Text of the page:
The prosecution presented evidence that indicated a tire and a rocker panel on the Jeep had been damaged by gunfire that appeared to be from .22-caliber bullets.

FBI special agent Ernest Peele testified for the prosecution that he was an expert in comparative bullet lead analysis (CBLA). CBLA compared concentrations of seven elements—including arsenic, tin, copper, and cadmium—between the recovered mangled or fragmented bullets from crime scenes to bullets recovered from suspects. If the fragments and a suspect’s bullets were determined to be indistinguishable for each of the seven elements, analysts such as Peele deemed them to have come from the same source of ammunition.

Peele testified that he determined that the concentrations of the elements found in the bullet fragments taken from Thurman’s body and from the Jeep’s tire were “analytically indistinguishable” from the concentrations of the elements in bullets found in Krause’s home. His tests indicated that the bullets “have been in the same box.”

Edward Hueske, who was employed by the Arizona Department of Public Safety (DPS) Crime Lab, conducted a laser analysis to try to determine the trajectory of the bullet that hit the Jeep’s rocker panel. In analyzing the bullet trajectory, Hueske relied on photos of the vehicle and the undisputed position of Krause in his yard. Hueske calculated "both vertical and horizontal angles and determined the angle of the bullet in the rocker panel to be 55-degree horizontal, coming from the rear." Hueske applied a laser test to get an accurate bullet trajectory. Based on that laser test, Hueske concluded that "the shooter was eye level with the rocker panel and that the barrel and Jeep were perpendicular to one another." Hueske did not conduct a similar laser test to determine the trajectory of the bullet that entered Charles Thurman's head. Hueske testified that:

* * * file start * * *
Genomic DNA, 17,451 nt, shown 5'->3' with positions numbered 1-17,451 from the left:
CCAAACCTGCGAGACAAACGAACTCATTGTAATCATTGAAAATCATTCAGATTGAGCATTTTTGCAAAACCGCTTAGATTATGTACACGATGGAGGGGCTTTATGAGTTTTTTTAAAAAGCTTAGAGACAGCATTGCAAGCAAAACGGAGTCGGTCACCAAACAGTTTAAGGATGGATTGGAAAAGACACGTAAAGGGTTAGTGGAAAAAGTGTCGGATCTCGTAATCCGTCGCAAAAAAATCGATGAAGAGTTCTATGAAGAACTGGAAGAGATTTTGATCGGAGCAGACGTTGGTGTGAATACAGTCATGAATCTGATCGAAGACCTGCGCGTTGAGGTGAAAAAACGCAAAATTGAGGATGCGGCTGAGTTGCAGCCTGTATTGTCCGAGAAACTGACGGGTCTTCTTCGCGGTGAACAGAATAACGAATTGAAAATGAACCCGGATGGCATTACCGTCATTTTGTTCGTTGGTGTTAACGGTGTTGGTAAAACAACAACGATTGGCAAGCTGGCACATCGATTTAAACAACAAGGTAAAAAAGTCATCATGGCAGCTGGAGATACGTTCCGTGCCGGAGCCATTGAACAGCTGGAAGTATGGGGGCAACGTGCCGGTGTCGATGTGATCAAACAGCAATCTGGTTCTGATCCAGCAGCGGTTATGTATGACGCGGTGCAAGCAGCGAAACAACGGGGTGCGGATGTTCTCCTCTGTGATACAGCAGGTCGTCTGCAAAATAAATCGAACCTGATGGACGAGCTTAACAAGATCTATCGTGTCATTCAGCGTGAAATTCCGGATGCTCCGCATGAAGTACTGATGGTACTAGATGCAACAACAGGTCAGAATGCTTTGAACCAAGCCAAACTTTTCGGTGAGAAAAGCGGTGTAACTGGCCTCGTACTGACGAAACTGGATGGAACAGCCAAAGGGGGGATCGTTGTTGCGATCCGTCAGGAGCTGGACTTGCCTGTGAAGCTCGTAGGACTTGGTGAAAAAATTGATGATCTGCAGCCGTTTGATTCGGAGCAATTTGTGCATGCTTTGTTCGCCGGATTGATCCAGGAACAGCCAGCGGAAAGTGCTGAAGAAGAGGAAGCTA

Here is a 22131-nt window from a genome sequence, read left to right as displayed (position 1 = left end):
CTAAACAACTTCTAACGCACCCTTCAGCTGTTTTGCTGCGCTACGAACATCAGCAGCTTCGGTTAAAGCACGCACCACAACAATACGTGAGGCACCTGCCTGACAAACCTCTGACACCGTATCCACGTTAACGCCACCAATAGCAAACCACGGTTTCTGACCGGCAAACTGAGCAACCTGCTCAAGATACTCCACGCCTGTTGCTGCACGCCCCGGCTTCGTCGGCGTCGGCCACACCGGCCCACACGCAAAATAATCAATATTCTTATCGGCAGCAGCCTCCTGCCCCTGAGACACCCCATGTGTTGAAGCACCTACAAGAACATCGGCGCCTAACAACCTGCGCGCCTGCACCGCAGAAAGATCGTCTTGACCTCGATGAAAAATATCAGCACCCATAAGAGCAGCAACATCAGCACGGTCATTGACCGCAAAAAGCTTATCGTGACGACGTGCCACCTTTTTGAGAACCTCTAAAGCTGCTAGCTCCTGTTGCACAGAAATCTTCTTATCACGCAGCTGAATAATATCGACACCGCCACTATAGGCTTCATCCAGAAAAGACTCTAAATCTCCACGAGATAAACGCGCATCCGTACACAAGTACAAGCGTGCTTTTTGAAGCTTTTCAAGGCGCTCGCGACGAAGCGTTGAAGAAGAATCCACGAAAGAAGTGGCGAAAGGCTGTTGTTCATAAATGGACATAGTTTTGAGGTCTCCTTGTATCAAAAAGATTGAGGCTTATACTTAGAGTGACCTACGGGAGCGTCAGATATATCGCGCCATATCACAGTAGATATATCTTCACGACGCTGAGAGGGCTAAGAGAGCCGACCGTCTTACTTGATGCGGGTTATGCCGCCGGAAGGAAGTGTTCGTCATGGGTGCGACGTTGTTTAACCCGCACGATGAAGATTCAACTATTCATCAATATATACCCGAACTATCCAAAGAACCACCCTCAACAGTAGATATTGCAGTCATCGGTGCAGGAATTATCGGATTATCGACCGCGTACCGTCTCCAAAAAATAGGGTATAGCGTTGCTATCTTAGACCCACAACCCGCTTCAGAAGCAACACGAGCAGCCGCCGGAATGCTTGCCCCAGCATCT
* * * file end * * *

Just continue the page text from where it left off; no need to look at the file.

--all three bullets could have been shot from one shooter.

-the presumed bullet holes in the rocker panel and the tire well were shot by the same gun held in the same position.

--the bullet that hit Thurman could also have been shot by the same gun, but the gun would have had to have been repositioned due to the difference in height and its position directly above the rocker panel.